THE “expressive, creative instigator” Glenda Jones went all out in her eagerly anticipated dance production, Diary of a Dancer.

It is unimaginable that this exuberant woman will ever pass up the opportunity to go all out. Ample evidence of this can be seen in her must-see show on 16 December at CTICC, where the performers will use their finely tuned skills to ignite the stage with African jazz, hip hop, contemporary, cabaret, kwaito, salsa, krumping, ballet funk, freestyle and original dance concepts.
The third Afrika Ablaze production of the year is also the most personal for Jones, since she based it on her own life, and on how dance transformed her.

“Through dancing you ignite your creativity,” she says.
“It is the most physical and most personal of all the arts. Soon there is no separation between the mind, body and soul.”
Jones teaches mostly disadvantaged children to overcome stigma, prejudice and labels and to find themselves through the natural rhythm that engulfs everyone.
Afrika Ablaze is, however, open to anyone.

She also lectures a first-year sport science group at the University of the Western Cape, where she “teaches rugby players to dance.”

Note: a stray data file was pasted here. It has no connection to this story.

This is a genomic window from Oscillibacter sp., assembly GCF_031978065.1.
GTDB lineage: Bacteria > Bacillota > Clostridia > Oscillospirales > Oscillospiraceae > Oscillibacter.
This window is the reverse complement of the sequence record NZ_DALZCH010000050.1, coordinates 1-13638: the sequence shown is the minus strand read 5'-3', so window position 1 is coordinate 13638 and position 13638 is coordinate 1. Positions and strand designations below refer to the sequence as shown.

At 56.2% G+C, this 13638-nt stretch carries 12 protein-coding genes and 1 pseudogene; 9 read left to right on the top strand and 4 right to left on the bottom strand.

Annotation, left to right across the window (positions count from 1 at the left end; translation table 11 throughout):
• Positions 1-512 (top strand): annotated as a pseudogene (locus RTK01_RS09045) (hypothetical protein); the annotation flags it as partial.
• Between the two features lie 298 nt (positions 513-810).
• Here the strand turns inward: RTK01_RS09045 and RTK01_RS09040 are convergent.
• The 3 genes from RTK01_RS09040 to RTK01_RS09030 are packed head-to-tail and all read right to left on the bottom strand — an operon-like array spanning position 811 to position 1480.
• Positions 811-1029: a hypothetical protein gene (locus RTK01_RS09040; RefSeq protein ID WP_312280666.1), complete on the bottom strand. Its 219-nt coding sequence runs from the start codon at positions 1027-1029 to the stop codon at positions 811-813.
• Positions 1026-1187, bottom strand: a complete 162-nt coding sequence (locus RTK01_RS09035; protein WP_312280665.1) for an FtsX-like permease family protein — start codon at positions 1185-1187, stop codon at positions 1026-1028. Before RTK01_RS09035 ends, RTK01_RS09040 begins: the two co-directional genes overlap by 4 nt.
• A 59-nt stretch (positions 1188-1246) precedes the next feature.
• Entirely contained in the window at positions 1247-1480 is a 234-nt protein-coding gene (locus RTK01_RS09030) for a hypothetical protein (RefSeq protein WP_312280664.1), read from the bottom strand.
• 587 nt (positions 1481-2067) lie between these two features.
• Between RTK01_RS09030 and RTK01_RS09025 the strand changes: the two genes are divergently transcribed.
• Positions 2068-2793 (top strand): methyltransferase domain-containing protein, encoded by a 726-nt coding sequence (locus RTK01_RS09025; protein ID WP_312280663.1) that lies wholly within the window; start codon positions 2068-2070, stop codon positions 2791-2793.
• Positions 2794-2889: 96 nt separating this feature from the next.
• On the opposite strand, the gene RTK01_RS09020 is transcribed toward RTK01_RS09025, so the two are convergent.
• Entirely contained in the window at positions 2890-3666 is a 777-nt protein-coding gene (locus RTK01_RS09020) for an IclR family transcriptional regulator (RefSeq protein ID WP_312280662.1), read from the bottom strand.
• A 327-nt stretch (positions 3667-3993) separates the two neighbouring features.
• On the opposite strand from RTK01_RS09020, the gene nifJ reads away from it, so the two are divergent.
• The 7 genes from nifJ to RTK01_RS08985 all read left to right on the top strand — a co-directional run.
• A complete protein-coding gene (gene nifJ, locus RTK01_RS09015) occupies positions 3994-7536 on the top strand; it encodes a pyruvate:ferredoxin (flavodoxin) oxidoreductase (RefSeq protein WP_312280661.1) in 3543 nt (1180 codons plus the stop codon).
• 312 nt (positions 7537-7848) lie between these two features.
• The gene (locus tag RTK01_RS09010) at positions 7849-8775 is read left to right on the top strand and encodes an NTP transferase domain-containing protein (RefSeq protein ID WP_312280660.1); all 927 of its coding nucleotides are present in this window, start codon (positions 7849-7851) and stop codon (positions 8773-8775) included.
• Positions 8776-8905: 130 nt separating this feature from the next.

In short, she helps people rid themselves of the perception that they can’t dance.
“I get into their heads and open up their minds and souls,” she says.
“People tend to rob themselves of a very creative life. Anyone can benefit from dancing!”

Diary of a Dancer is a story that will resonate with all audiences. It delves into the heart and mind of a young boy who, because of his circumstances, goes underground to bury his dreams until he can no longer live with the lie.
“We usually have one major performance a year, but due to the enormous growth and demand, we will have three this year,” says Jones.

The protagonist of the show (portrayed by Jesrael Jacobs) grew up in a harsh environment and found his salvation in dance. An eventful foray into the world makes him think twice about what is really important in life. Jones has collected nuggets of wisdom in her ongoing adventure. “What makes a dancer brilliant? Is it the sacrifices a person makes? Is it their sweat, strife, pain or hard work? Are there short cuts?”

She lets the questions sink in before she answers: “Dancing is hard work! And only fear separates the great from the average dancers. The fear of not being good enough. The fear of failure.”
Jacobs, whom Jones describes as having been blessed with the gift of “dancing on water,” plays a character that grows up in abject poverty, but then discovers the meaning of his life when he finds two ballet shoes in a garbage bin.

“In a moment he makes the connection and becomes overwhelmed! That’s where he would like to be,” she says.
Swan Lake will be playing in the background and in that moment the character “feels and tastes the music.”
His friends torment the character because of his dream, which hurls him into his darkest moment.

Diary of a Dancer promises to top any of her previous work and she is confident that her cast of 60 exceptionally talented dancers are once again ready to wow Cape Town with their exuberance, versatility, passion and skill.
Bookings or enquiries on 078 478 9847 or 082 669 1670.